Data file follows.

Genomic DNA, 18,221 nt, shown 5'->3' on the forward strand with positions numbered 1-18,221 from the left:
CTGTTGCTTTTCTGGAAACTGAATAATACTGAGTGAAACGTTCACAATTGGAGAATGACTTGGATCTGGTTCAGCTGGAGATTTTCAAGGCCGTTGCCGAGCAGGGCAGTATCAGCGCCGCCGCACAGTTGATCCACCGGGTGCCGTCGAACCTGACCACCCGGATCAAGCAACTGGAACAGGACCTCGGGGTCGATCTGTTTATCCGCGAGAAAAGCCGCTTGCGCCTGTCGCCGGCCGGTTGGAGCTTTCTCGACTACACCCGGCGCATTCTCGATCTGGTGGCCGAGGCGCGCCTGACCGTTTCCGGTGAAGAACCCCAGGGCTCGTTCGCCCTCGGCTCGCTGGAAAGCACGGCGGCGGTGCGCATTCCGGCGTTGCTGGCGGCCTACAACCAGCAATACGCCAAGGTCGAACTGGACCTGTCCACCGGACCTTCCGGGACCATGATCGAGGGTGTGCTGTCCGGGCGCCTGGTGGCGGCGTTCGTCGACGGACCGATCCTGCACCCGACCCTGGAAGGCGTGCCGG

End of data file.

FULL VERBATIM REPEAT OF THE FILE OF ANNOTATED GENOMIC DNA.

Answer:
Genomic DNA, 18,221 nt, shown 5'->3' on the forward strand with positions numbered 1-18,221 from the left:
CTGTTGCTTTTCTGGAAACTGAATAATACTGAGTGAAACGTTCACAATTGGAGAATGACTTGGATCTGGTTCAGCTGGAGATTTTCAAGGCCGTTGCCGAGCAGGGCAGTATCAGCGCCGCCGCACAGTTGATCCACCGGGTGCCGTCGAACCTGACCACCCGGATCAAGCAACTGGAACAGGACCTCGGGGTCGATCTGTTTATCCGCGAGAAAAGCCGCTTGCGCCTGTCGCCGGCCGGTTGGAGCTTTCTCGACTACACCCGGCGCATTCTCGATCTGGTGGCCGAGGCGCGCCTGACCGTTTCCGGTGAAGAACCCCAGGGCTCGTTCGCCCTCGGCTCGCTGGAAAGCACGGCGGCGGTGCGCATTCCGGCGTTGCTGGCGGCCTACAACCAGCAATACGCCAAGGTCGAACTGGACCTGTCCACCGGACCTTCCGGGACCATGATCGAGGGTGTGCTGTCCGGGCGCCTGGTGGCGGCGTTCGTCGACGGACCGATCCTGCACCCGACCCTGGAAGGCGTGCCGG